Sheikh Hasina hints at retirement
Bangladesh Prime Minister Sheikh Hasina, who won a historic fourth term, becoming the country’s longest-serving leader, has indicated that she will retire after the current term to promote younger leaders, according to a media report.
In an interview with the German broadcaster Deutsche Welle (DW) 71-year-old Hasina, who assumed office just a month ago for the fourth time as Prime Minister, said she wanted to retire after the five-year term, the Bangladesh daily Dhaka Tribune reported.
“It’s the third consecutive term and before that I was Prime Minister (1996-2001), so it’s my fourth term. I don’t want to continue for more (time). I think that everybody should take a break so we can accommodate the younger generation,” she said.
On Tuesday, at a cultural event in Gazipur, the Prime Minister said she would like to go back to her ancestral village of Tungipara in Gopalganj to spend her retirement.
Hasina, the daughter of Bangladesh’s founder Bangabandhu Sheikh Mujibur Rahman, won the 11th parliamentary elections in December last year with a landslide victory even as Opposition Bangladesh Nationalist Party rejected the polls marred with violence that claimed 18 lives, making it one of the deadliest polls in the country.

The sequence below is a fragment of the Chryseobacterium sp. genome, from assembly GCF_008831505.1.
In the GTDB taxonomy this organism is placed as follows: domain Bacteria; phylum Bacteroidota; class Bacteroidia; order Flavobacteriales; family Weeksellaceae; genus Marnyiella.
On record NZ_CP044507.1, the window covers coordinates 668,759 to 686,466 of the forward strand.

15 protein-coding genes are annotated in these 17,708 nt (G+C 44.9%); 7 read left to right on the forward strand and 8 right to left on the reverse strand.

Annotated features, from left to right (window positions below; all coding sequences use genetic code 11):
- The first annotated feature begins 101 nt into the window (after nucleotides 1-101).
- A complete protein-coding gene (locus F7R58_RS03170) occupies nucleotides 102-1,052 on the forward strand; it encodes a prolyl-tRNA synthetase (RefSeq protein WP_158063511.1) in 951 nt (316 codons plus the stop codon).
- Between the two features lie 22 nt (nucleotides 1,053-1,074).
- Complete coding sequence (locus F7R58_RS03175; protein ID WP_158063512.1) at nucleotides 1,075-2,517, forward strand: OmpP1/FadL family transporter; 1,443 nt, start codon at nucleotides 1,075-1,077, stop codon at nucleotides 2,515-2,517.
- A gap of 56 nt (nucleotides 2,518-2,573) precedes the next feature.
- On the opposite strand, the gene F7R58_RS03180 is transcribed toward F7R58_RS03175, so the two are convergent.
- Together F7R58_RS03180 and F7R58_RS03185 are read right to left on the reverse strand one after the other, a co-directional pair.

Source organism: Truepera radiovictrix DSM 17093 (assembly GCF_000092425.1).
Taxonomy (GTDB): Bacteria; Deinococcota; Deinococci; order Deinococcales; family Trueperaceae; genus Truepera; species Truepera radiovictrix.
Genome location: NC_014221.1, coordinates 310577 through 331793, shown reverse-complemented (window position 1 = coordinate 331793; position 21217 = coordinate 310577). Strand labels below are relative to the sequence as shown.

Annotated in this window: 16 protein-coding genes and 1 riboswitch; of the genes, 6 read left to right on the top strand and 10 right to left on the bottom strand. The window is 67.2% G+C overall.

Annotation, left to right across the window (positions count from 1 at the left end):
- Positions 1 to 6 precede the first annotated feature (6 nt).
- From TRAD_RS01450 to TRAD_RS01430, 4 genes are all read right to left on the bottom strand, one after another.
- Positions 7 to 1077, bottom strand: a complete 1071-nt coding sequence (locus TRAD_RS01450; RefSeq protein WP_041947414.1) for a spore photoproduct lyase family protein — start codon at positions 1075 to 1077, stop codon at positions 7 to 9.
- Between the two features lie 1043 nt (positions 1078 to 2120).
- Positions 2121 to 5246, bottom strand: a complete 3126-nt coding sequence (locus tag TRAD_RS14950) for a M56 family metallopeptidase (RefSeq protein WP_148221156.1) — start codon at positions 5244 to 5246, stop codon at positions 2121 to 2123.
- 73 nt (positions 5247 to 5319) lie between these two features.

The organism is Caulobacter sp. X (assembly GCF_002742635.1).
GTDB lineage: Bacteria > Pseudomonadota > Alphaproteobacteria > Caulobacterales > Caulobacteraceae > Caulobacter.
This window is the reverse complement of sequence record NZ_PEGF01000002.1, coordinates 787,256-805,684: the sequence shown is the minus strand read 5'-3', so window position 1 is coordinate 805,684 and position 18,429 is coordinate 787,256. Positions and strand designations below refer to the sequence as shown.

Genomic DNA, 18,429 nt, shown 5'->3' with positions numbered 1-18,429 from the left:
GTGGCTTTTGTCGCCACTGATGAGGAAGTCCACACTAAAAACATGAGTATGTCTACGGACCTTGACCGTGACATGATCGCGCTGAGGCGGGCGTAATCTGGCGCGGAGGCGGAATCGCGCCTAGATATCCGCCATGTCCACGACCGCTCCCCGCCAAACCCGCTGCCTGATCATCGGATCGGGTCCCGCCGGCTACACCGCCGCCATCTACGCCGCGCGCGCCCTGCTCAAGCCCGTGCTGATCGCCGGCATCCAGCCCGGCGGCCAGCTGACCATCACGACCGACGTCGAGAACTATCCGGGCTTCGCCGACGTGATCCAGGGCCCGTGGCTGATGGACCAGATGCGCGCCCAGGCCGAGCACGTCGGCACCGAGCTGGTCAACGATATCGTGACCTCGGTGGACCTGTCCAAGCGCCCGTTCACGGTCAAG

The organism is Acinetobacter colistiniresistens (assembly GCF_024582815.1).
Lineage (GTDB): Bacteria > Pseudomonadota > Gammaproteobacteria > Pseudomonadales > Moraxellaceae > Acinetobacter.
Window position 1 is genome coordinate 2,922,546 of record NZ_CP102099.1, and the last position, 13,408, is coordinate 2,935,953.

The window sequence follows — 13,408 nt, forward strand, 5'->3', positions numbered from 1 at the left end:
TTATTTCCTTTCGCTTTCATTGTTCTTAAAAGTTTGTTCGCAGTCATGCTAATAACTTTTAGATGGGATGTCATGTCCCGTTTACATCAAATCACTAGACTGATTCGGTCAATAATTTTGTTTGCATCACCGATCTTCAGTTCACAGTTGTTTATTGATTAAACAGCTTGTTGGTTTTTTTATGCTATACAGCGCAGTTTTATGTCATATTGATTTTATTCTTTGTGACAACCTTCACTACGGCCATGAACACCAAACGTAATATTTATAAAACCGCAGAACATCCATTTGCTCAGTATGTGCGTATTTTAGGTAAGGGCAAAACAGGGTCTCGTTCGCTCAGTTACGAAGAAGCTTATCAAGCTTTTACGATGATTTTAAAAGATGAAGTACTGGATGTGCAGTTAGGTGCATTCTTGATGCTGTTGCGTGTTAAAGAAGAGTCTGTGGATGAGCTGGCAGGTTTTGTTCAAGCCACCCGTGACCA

The Awami League chief was pitted against a united opposition Jatiya Oikya Front (United National Front) led by octogenarian Kamal Hossain, an Oxford-educated jurist and former foreign minister.
Her arch-rival ex-Premier and BNP chief Khaleda Zia, who has been serving a 17-year sentence for corruption, was barred from contesting the polls.
Asked about her plans about the rest of her tenure, Hasina said the fight against poverty will continue to be her first priority.
“Food security, housing, education, healthcare, job opportunities; these are basic needs,” she said, “Definitely, every human being wants a better life… We have to ensure that.”
Security was tight on Friday in Bangladesh as hundreds of thousands of people gathered for a Muslim gathering rivalling the Haj in Mecca for size.
The Biswa Ijtema, or the World Congregation, draws up to three million Muslims from Bangladesh and abroad on the banks of the river Turag at the factory town of Tongi.
The annual gathering, which takes place some 25km north of Dhaka, was launched by the Tablig Jamaat group in 1964.
However, tension has been running high ahead of this year's four-day event after violent clashes between two Bangladeshi rival factions left one person dead and dozens injured in December.
The congregation, which is normally held in January, was postponed following the violence, prompting Bangladesh authorities to hold several rounds of meetings with rival factions to broker peace.
Police said they would deploy hundreds of officers including many in plainclothes at the congregation ground to prevent any repeat of the clashes. “We have adequate preparations to make the congregation peaceful,” Benazir Ahmed, head of elite police unit, said.
Ahmed urged the two factions to “forget division and dispute”, warning that any “accident” in the congregation.